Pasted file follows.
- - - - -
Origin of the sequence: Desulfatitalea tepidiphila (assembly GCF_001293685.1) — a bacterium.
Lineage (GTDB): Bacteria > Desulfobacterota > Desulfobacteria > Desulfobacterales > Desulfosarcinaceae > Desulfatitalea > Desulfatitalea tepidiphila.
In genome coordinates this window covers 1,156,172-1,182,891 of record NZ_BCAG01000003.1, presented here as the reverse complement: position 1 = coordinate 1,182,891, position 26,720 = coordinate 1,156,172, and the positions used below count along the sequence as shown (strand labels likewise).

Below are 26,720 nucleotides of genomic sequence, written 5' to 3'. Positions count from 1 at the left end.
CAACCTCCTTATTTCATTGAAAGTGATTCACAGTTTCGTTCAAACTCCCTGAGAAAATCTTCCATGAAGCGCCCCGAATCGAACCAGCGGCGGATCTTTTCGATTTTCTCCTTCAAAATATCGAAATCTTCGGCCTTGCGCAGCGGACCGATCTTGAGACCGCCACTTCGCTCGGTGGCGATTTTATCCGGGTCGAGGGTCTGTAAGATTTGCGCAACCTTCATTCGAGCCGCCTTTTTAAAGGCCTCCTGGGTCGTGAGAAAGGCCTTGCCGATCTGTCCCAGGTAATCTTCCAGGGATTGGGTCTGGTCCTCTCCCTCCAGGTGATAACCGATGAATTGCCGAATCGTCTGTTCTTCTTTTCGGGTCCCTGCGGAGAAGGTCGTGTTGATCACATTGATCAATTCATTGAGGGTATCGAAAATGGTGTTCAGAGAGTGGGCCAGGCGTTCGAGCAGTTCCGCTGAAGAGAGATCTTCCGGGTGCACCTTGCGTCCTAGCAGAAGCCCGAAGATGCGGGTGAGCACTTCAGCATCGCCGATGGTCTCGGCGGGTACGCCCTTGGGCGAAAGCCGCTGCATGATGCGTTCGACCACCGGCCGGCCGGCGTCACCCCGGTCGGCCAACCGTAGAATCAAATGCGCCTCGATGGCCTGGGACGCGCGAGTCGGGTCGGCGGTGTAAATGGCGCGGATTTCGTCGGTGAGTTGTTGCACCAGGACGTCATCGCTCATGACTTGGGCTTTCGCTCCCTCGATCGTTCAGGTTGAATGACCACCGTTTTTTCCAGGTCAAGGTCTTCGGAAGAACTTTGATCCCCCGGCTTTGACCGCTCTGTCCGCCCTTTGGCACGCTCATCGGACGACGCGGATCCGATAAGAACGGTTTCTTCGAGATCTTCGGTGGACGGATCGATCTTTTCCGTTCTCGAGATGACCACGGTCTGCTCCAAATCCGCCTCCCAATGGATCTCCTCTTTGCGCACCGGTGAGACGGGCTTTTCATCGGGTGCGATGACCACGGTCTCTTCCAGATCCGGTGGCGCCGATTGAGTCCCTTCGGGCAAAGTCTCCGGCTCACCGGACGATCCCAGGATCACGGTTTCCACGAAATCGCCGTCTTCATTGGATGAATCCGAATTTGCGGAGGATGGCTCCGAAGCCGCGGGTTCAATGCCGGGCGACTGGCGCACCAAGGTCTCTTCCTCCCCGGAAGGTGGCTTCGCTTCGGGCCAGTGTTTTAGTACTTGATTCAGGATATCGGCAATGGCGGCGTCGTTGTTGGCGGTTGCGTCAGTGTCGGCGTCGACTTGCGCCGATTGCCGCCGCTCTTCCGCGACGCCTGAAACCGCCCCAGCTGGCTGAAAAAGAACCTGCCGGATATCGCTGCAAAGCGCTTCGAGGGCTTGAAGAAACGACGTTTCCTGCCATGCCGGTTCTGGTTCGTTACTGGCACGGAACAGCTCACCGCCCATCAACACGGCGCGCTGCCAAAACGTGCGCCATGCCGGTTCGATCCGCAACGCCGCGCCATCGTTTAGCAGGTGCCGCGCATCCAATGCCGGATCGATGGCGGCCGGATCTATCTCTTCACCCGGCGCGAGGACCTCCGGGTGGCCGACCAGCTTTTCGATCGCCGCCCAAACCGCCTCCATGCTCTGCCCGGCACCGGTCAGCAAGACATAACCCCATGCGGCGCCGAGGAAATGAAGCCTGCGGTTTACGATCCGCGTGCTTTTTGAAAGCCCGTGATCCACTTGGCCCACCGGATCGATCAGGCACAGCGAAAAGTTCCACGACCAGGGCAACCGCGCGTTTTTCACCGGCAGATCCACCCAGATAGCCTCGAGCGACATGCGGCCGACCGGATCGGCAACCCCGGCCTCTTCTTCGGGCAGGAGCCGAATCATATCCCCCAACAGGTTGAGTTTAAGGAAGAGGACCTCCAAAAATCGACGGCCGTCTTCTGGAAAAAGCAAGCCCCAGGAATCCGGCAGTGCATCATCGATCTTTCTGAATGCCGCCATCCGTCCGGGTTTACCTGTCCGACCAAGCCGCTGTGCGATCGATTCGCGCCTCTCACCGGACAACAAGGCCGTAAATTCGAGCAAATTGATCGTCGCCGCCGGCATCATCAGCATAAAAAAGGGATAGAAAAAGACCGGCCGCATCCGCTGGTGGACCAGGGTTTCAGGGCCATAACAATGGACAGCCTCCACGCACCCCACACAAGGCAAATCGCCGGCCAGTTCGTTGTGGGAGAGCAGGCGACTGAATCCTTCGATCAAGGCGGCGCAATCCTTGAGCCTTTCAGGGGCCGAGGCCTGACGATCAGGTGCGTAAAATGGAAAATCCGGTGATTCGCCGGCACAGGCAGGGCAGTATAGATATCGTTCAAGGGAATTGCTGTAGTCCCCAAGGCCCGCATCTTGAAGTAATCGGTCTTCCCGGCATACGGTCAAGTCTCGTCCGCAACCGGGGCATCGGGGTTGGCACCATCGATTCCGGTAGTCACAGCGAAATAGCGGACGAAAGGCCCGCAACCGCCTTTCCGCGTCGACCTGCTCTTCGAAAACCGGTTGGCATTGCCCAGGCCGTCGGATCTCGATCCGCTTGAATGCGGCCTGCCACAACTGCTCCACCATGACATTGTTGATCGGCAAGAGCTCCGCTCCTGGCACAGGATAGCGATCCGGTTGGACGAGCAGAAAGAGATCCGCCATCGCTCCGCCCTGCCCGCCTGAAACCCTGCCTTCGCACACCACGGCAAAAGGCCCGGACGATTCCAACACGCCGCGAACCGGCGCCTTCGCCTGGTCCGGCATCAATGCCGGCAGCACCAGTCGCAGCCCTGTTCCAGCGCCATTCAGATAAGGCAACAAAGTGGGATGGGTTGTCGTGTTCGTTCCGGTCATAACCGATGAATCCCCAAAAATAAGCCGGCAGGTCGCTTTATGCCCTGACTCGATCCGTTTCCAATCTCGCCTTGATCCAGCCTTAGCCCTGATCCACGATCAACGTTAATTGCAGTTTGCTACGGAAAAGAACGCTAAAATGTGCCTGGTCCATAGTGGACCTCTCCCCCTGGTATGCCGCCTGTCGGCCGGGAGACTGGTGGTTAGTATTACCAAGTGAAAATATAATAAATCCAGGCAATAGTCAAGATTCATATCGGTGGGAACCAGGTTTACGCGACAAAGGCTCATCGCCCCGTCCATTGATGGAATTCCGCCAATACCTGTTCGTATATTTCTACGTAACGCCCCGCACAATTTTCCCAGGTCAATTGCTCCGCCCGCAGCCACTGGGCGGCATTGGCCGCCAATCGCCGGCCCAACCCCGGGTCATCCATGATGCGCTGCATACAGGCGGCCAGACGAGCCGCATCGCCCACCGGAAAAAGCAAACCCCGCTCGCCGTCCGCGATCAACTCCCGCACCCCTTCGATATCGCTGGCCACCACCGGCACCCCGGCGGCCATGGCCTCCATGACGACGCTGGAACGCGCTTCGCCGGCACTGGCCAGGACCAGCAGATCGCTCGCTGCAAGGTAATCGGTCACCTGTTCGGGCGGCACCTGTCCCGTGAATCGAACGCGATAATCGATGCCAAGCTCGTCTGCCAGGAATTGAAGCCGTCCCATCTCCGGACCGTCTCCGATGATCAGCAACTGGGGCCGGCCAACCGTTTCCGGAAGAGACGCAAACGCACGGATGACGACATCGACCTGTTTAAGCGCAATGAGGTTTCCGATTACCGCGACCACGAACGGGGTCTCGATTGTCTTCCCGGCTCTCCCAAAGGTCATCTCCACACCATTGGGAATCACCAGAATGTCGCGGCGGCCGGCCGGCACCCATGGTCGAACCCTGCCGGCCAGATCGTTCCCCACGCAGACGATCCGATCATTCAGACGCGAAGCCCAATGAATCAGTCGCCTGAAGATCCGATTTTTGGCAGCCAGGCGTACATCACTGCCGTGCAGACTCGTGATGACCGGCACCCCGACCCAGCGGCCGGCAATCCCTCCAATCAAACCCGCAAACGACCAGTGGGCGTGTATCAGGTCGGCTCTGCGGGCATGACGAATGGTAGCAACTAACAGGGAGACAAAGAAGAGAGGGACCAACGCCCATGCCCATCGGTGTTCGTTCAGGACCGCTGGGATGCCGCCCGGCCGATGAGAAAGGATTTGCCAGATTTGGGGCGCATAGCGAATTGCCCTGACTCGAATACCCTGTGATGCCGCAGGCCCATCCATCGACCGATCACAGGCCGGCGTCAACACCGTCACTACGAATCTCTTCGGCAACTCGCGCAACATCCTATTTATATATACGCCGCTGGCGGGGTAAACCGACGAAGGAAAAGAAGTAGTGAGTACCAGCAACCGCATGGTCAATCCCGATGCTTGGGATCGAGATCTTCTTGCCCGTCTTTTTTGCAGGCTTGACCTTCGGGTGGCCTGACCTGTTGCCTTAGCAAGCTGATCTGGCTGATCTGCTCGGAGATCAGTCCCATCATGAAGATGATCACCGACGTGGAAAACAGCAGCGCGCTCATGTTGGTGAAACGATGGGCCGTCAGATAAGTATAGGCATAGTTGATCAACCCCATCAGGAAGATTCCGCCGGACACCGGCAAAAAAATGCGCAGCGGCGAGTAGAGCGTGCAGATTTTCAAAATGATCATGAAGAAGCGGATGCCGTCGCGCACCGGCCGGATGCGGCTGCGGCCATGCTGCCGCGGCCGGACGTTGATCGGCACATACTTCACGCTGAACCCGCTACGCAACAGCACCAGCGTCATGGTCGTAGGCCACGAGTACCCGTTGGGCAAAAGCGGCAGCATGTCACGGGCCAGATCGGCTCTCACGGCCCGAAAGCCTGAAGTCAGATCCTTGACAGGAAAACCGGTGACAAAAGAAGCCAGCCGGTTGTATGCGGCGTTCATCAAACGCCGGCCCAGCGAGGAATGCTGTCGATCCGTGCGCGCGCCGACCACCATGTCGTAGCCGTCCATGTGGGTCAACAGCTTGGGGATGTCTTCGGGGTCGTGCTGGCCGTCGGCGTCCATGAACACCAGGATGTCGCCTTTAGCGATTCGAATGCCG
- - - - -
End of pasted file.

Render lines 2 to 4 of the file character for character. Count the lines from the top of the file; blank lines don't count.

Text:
Lineage (GTDB): Bacteria > Desulfobacterota > Desulfobacteria > Desulfobacterales > Desulfosarcinaceae > Desulfatitalea > Desulfatitalea tepidiphila.
In genome coordinates this window covers 1,156,172-1,182,891 of record NZ_BCAG01000003.1, presented here as the reverse complement: position 1 = coordinate 1,182,891, position 26,720 = coordinate 1,156,172, and the positions used below count along the sequence as shown (strand labels likewise).

Below are 26,720 nucleotides of genomic sequence, written 5' to 3'. Positions count from 1 at the left end.